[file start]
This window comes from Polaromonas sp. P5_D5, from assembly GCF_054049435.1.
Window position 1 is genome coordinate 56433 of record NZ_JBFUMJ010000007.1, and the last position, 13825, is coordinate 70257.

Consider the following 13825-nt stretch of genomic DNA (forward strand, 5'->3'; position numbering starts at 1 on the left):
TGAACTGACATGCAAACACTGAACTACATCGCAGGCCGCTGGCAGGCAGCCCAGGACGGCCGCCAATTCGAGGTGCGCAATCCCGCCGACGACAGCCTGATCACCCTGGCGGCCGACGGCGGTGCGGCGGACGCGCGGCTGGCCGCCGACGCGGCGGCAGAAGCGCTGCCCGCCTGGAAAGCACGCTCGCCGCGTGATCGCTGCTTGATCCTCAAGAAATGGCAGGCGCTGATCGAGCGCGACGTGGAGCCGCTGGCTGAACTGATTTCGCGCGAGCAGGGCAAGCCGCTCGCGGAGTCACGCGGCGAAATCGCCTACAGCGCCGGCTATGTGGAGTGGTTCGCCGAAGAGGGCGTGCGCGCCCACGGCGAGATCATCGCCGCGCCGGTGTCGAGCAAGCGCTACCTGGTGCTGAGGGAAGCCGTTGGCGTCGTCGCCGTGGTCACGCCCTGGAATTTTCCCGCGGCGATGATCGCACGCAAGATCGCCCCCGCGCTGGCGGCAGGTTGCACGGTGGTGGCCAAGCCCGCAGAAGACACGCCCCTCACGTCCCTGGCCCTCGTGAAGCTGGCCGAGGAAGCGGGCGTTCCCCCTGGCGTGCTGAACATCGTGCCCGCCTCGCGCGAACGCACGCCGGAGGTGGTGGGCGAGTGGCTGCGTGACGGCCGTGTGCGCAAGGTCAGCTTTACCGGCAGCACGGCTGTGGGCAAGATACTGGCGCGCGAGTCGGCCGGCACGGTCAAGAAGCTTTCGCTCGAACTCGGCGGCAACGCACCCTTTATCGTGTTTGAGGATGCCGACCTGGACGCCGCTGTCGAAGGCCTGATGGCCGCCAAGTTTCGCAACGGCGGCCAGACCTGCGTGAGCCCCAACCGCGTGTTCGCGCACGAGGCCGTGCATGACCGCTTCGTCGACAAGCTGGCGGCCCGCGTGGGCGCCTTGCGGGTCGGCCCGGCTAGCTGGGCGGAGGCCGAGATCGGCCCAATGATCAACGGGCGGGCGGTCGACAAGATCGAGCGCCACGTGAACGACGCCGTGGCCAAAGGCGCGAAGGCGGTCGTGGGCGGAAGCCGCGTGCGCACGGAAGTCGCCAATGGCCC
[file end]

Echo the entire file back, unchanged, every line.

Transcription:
This window comes from Polaromonas sp. P5_D5, from assembly GCF_054049435.1.
Window position 1 is genome coordinate 56433 of record NZ_JBFUMJ010000007.1, and the last position, 13825, is coordinate 70257.

Consider the following 13825-nt stretch of genomic DNA (forward strand, 5'->3'; position numbering starts at 1 on the left):
TGAACTGACATGCAAACACTGAACTACATCGCAGGCCGCTGGCAGGCAGCCCAGGACGGCCGCCAATTCGAGGTGCGCAATCCCGCCGACGACAGCCTGATCACCCTGGCGGCCGACGGCGGTGCGGCGGACGCGCGGCTGGCCGCCGACGCGGCGGCAGAAGCGCTGCCCGCCTGGAAAGCACGCTCGCCGCGTGATCGCTGCTTGATCCTCAAGAAATGGCAGGCGCTGATCGAGCGCGACGTGGAGCCGCTGGCTGAACTGATTTCGCGCGAGCAGGGCAAGCCGCTCGCGGAGTCACGCGGCGAAATCGCCTACAGCGCCGGCTATGTGGAGTGGTTCGCCGAAGAGGGCGTGCGCGCCCACGGCGAGATCATCGCCGCGCCGGTGTCGAGCAAGCGCTACCTGGTGCTGAGGGAAGCCGTTGGCGTCGTCGCCGTGGTCACGCCCTGGAATTTTCCCGCGGCGATGATCGCACGCAAGATCGCCCCCGCGCTGGCGGCAGGTTGCACGGTGGTGGCCAAGCCCGCAGAAGACACGCCCCTCACGTCCCTGGCCCTCGTGAAGCTGGCCGAGGAAGCGGGCGTTCCCCCTGGCGTGCTGAACATCGTGCCCGCCTCGCGCGAACGCACGCCGGAGGTGGTGGGCGAGTGGCTGCGTGACGGCCGTGTGCGCAAGGTCAGCTTTACCGGCAGCACGGCTGTGGGCAAGATACTGGCGCGCGAGTCGGCCGGCACGGTCAAGAAGCTTTCGCTCGAACTCGGCGGCAACGCACCCTTTATCGTGTTTGAGGATGCCGACCTGGACGCCGCTGTCGAAGGCCTGATGGCCGCCAAGTTTCGCAACGGCGGCCAGACCTGCGTGAGCCCCAACCGCGTGTTCGCGCACGAGGCCGTGCATGACCGCTTCGTCGACAAGCTGGCGGCCCGCGTGGGCGCCTTGCGGGTCGGCCCGGCTAGCTGGGCGGAGGCCGAGATCGGCCCAATGATCAACGGGCGGGCGGTCGACAAGATCGAGCGCCACGTGAACGACGCCGTGGCCAAAGGCGCGAAGGCGGTCGTGGGCGGAAGCCGCGTGCGCACGGAAGTCGCCAATGGCCC